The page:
The old school way of grilling salmon.

 

My fresh sushi platter. It’s really good. Looks like any other sushi here in Malaysia, but the taste is so much fresher, the soy sauce tangier.

After having our fill, we ventured about to have a look at some of the goods. Dried goods seem to be the main thing here as every shop sells more or less the same stuff. There were also a few wet market seafood stalls in between, and some selling yakitori (grilled food). My mom stopped by a certain stall to eat some fresh oysters – I had one and boy was it superbly fresh, and huge!

 

 

Three of these huge oysters for JPY1000/MYR30, which makes it MYR10 for each! But it was worth the price paid. I had mine with just a squeeze of lemon – you get the fresh taste of the sea in one gulp.
 

 

 

 

Spotted a lovely little Totoro shrine. 🙂

 

Having had our fill of breakfast, we got onto the nearest train towards Osaka Castle. From wherever you are, take the train towards the Osaka Business Park Station. When you get off, it’s a mere 10-minute walk from the station, cross the bridge and you are in the Osaka Castle vicinity. You should be able to see it from the bridge. Now all you need to do is walk, walk and walk (didn’t I tell you there’s a lot of walking to do?).

 

The vicinity also serves as a park for joggers and cyclists.

 

We spotted a few elderly artists working on paintings and sketches of the castle.

 

 

Then comes the steep incline up.

 

 

A few food trucks milling about the area – we can’t say no to more food!

 

Ticketing systems are very common for many food establishments in Japan. It’s quite a smart system.
 

 

Our first takoyaki (Japanese squid balls) and fried soba.
 

 

Spotted some dressed up locals working for some local samurai event in the area.

 

 

There were also a lot of cute, and well-dressed dogs.

We went around the area for a bit before heading back to our place in the Namba district. It’s another long walk out of the Osaka Castle compound, but the scenery makes it all worth it. We also whiled away some few hours away taking photos and selfies.

The weather was good so we actually headed to the shopping district in Shinsaibashi and Amerikamura (also referred to as Amemura). It was disappointing though, because all we got were overly expensive designer brands (that you can get for a cheaper price in Malaysia) in Shinsaibashi; and really cheap fashion staples with too much bling on them in Amerikamura (little America in Japanese). We decided to cut the afternoon short and head back to our hotel to rest.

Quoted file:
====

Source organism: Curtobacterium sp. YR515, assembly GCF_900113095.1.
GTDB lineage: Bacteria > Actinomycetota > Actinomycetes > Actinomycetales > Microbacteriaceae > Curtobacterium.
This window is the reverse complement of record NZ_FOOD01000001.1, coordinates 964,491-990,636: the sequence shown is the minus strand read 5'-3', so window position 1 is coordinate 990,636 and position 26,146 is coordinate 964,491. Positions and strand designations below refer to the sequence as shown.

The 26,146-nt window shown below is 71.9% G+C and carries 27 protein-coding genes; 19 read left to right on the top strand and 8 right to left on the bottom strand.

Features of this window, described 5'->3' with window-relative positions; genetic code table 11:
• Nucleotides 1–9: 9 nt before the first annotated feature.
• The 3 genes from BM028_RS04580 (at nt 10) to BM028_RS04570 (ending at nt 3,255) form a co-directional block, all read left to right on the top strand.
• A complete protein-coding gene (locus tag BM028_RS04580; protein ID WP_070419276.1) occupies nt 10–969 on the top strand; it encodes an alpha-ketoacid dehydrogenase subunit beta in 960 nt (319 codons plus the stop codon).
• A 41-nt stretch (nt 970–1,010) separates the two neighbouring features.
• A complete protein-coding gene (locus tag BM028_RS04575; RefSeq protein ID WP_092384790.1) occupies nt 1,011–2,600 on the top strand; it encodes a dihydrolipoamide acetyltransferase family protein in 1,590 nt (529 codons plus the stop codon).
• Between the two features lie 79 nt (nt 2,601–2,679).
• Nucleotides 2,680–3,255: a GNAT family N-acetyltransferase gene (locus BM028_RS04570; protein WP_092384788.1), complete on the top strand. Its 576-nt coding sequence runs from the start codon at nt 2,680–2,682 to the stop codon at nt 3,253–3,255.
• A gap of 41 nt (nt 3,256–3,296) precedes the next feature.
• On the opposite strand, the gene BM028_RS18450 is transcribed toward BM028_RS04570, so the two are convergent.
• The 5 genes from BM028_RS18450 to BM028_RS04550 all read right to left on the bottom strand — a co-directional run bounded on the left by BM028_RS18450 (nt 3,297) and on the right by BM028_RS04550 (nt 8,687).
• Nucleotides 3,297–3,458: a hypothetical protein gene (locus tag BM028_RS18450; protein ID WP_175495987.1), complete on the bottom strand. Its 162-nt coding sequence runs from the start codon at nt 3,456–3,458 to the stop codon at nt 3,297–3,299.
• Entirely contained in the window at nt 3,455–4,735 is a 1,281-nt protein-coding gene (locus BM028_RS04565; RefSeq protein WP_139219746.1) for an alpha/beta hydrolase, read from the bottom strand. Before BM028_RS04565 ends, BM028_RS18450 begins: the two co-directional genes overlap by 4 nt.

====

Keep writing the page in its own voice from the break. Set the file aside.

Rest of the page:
A very huge Marc Jacobs shopping centre in Shinsaibashi. 

After a quick nap in the hotel, we headed out in the evening (it was dark already by then) in search for dinner. One of the most popular places to visit in Osaka, is Dōtonbori. They call it the mini city of lights for reason – because it lights up like Times Square every night. There’s a canal that runs through it, and boat rides are available. There are also lots of restaurants to try, and a variety of shopping choices. It is more packed than most places too, so be sure to stay close together with your group.

 

 

 

This is the famous Kani Doraku Crab landmark, built in the 1960s. This mechanical crab is about 6.5 feet wide, and the eyes and legs all move independently.

 

The crab sort of inspired this new octopus, that puffs steam out and its mechanical tentacles move about.

 

 

Another famous thing to see at Dotonbori is this Kuidaore Taro mechanical clown which plays the drum and is built in 1950. The sell quite a lot of merchandise related to it too. I find him a little too creepy to like. 

 

 

Part of the canal, with a huge Buddha installation overlooking it.

 

And finally, the famous Glico ‘man’ billboard, which was just recently changed to the Glico girl
.

 

 

 

 

And then, I had one of the best ramen, ever! Succulent pork in rich broth and beautifully made soft-boiled eggs, all for a mere JPY820/MYR24! Much cheaper than having this in Malaysia at Menya Musashi, and taste much better as well.

Dinner was followed by a lot of shopping within the area – as there was too much too see and so much to do. We shopped and shopped – till it was late and we trudged home, tried on our purchases and went to sleep in anticipation for the next day… cause we’re heading to Universal Studios Japan! Coming up in the next post so stay tuned! 😉 (UPDATE: See what we did in Universal Studios Japan!)

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18 thoughts on “Osaka, Japan: Travel & Tips

  1. Informative and interesting. Flying there on Nov 9. Will be staying in the Hotel Relief too. How did you go the hotel from Nanba (Nankai) Station?

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  2. Hi! That's great to hear. It's a mere 10 minute walk actually. However, it can be confusing if you don't know the right exits. You can either:

    1. Google Map walking directions and use Takashimaya (in Namba) as as reference for the right exit.

    2. Go to Daikokucho station, which is parallel with the hotel and easier to walk. From Namba Nankai Station, take the Yotsubashi line to Daikokucho Station. Once at Daikokucho, take exit 2 up a few stairs. As you walk out of the station, turn and walk towards the direction of the back of the station. Not sure if you understand, but do not walk towards the direction where the stairs lead out. Head straight in the opposite direction of the stairs, and within 10 minutes or less, you would see the Family Mart and the Hotel's entrance next to it.

    Good luck! I hope this helps. Enjoy your holiday!

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  3. hi. thanks for your informative post. I'm actually considering to visit Japan for my next trip; either Tokyo or Osaka. If it's not too personal, may I ask how much did you spend for your whole Osaka trip? Just want to know the budget as a reference. Thank you! -Christyn-

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  4. Hi Christyn,

    Not a problem, glad to help. I spent about RM2k for food, train fares, theme park fees, temple fees and souvenirs. This is not inclusive of flight and hotel, and some of my more exorbitant spendings. Overall I think RM2k is good enough for covering basic expenses over a span of 5 days.